When disasters strike, who hurts the most?
Of all the people killed or affected by disasters around the world, a massive 92 per cent of them are living in poor countries. If you’re poor, disasters can destroy the little that people have, making a hard life even harder. Without the usual safety nets of savings or insurance, people can be left with nothing, having to rebuild their lives from scratch.
Tearfund have over forty years' experience of responding to the emergency of disasters: floods, earthquakes, tsunamis, typhoons, and the misery caused by slow-onset disasters such as food crises or conflict.
We operate in a range of ways to prevent and respond to the suffering that a major disaster can cause, doing everything we can to make sure the people most vulnerable to disasters will be impacted as little as possible..
We respond to disasters when they happen
- We implement Tearfund disaster response teams and respond directly in situations of overwhelming need, where there are no local partners, or where the scale of the emergency is too great for our partners’ capacity. We currently have Tearfund operational disaster response programmes in Sudan, South Sudan, the Democratic Republic of Congo, the Central African Republic, Afghanistan, Pakistan and the Philippines.
- We respond through our partners, particularly in smaller-scale disasters that may not hit the headlines, where their expertise and local knowledge is invaluable in identifying the greatest needs, to work with communities to help provide immediate aid in food, shelter and basic life essentials.
- We support local Christians and churches on the ground, who are mindful of reaching out to people where the need is greatest, and are conscious of the pastoral support communities need following a disaster.
We help communities with long-term disaster recovery
We work through local partners and churches who know their communities and stay there to provide longer-term facilities for recovery such as safe places for children to play and learn, training, and cash-for-work schemes, helping to re-establish livelihoods.
We equip communities to prepare for disasters before they strike
In the most vulnerable places around the world, we help people work together to develop a plan, recognise early warning signs, and know what to do when the worst happens. Being prepared saves lives, homes, property, and helps people to feel less vulnerable. It also lessens the impact of the next disaster when it comes, reducing casualties and keeping people safe. We also work to build back better where possible following disasters.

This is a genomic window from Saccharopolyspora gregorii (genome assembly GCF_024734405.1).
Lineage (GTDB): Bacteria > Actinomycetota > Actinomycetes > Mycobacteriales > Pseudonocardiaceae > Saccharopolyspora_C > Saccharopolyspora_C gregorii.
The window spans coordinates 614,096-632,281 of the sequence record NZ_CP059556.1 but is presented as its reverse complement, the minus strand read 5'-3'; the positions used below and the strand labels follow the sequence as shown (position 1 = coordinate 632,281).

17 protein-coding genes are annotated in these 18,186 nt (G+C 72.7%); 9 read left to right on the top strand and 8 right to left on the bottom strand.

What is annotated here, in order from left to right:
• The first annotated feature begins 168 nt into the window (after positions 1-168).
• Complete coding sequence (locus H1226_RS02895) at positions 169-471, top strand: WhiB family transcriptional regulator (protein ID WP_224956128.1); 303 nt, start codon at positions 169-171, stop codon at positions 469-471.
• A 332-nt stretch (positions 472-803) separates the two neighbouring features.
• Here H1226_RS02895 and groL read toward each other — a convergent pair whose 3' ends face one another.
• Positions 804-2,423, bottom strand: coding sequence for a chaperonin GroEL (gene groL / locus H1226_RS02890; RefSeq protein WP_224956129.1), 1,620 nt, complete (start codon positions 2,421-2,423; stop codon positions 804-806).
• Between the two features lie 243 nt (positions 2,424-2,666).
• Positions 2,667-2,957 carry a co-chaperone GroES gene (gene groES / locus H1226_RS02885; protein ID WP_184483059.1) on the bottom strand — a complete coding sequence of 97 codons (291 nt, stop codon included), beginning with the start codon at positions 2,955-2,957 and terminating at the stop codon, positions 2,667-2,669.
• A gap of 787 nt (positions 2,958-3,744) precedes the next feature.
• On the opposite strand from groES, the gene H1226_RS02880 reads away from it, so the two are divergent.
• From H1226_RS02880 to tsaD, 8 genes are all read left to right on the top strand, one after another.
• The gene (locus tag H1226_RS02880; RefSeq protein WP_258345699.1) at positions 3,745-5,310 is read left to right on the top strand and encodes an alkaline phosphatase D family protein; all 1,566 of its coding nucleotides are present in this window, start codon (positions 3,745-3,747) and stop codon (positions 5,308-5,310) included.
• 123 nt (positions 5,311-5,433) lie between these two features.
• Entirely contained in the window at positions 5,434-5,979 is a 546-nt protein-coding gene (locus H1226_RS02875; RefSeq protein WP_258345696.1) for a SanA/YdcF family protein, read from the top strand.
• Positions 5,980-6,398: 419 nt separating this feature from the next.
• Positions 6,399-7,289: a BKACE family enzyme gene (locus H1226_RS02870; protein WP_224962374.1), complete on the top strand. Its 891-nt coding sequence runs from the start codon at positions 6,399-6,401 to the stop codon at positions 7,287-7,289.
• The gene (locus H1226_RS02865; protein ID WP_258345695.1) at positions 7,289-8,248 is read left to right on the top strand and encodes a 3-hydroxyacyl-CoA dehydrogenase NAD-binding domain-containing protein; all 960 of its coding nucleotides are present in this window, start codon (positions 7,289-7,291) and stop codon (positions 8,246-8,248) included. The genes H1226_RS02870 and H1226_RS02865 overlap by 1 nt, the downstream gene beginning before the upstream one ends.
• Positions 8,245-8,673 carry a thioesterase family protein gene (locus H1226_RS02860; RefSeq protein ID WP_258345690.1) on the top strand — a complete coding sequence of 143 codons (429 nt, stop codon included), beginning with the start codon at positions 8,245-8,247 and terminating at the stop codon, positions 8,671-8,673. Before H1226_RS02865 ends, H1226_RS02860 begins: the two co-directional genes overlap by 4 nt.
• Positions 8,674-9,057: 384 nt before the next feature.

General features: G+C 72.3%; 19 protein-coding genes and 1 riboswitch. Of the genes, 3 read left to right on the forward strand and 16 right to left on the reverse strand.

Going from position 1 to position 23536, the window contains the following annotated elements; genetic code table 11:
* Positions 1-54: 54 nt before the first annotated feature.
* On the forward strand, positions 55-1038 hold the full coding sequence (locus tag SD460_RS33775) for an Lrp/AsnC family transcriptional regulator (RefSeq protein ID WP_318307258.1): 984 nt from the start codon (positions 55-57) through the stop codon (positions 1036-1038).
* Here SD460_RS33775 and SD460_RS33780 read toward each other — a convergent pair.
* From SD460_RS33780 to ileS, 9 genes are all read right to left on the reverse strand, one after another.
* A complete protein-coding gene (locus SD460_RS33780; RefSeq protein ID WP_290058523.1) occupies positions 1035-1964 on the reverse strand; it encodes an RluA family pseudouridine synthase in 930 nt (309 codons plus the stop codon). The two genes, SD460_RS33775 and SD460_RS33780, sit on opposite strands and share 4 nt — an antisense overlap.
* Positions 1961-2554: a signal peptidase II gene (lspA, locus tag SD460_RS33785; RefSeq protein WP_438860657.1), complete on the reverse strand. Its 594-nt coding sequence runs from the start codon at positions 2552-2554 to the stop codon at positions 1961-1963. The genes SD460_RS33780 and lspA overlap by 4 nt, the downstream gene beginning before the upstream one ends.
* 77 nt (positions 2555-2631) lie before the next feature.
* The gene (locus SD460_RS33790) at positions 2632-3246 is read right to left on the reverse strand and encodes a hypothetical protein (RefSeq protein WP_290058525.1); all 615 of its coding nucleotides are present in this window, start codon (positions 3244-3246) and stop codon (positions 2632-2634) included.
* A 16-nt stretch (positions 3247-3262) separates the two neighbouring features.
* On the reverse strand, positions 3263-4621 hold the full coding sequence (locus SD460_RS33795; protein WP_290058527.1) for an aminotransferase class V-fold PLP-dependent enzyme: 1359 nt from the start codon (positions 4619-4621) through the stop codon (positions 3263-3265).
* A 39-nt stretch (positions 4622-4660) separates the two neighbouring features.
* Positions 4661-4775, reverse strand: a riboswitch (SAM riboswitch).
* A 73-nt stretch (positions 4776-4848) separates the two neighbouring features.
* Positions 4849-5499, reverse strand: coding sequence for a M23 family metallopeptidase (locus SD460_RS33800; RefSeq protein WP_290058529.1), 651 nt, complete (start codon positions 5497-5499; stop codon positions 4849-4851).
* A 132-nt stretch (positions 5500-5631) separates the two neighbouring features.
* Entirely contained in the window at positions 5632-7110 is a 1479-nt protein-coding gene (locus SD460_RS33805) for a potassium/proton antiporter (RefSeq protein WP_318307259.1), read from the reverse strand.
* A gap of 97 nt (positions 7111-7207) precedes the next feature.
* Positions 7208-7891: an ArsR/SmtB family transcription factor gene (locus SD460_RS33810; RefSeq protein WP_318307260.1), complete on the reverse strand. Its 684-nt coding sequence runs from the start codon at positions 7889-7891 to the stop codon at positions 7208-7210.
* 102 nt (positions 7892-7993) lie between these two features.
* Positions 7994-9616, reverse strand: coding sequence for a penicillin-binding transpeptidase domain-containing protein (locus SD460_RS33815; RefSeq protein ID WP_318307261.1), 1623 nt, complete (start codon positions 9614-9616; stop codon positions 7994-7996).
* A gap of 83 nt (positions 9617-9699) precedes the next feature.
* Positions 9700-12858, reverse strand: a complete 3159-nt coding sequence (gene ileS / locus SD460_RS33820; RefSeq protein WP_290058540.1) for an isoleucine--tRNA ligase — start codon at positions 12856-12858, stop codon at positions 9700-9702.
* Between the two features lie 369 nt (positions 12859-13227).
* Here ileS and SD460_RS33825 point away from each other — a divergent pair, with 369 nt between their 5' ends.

Whether it’s cyclone-proof shelters in Bangladesh, encouraging planting to resist soil erosion during flooding in Ethiopia, or improving access to caves for shelter following super typhoon Haiyan in the Philippines, we tie our recovery work in with planning for the future wherever we can. That way, when recurring disasters hit again, their impact is reduced, lives are saved, and recovery is faster.
We're recognised for our expertise in disaster response
We’re signatories of the Code of Conduct for the International Red Cross and Red Crescent Movement and NGOs in Disaster Relief. The code includes principles such as impartiality, accountability, participation, dignity, building capacity and reducing vulnerability, which are reflected in Tearfund’s Quality Standards. We’re operate within a global network of partners and have had direct operational experience since 1994. We’re certified with the Humanitarian Accountability Partnership, and are members of the Disasters Emergency Committee, as well as being funding recipients for ECHO, OFDA, amongst others.
Focus on: Afghanistan
Widespread flooding hit the north of Afghanistan April 2014, but, like so many places where Tearfund and our partners work, it didn’t hit the headlines. Thankfully, Tearfund operational teams and partners were already in place, ready to respond to save lives and help with recovery in a region much of the world has forgotten.
Around 44,000 people were affected by the flood, thousands of animals were killed and property, farmland and roads were destroyed. Gulbahar*, a grandmother from Khaja Dukoo District, says, ‘I have never experienced anything like it in my lifetime. All our belongings were in the house and all of them were destroyed by flood.’
After she and her family had been airlifted to safety, Tearfund teams were on hand to help with the recovery: ‘[Tearfund] gave me a tent with other materials for my family, which made me very happy. I hope that I will not experience such a horrible flood again in my life.’
We first set up a Tearfund operational disaster response team in Afghanistan in 2001, when a major drought triggered an emergency appeal, raising £3 Million. We’ve worked directly in the country ever since, doing humanitarian work and disaster response, as well as helping communities prepare for disasters.
We've also supported our local partners in Afghanistan since 1971, as they remain in place, helping communities develop in the longer-term, providing permanent clean water and sanitation, setting up self-help groups to promote livelihoods, advocating for people with disabilities, running education and literacy programmes, and training in people agriculture.
*not her real name
As the climate changes and weather patterns become more extreme and erratic, natural disasters are happening more often and with greater impact. Tearfund want to respond to disasters wherever they strike, but we need to be ready. Please help us to have the resources we need to act quickly. Give to our disasters fund and help support those who, when the worst happens, desperately need your help.
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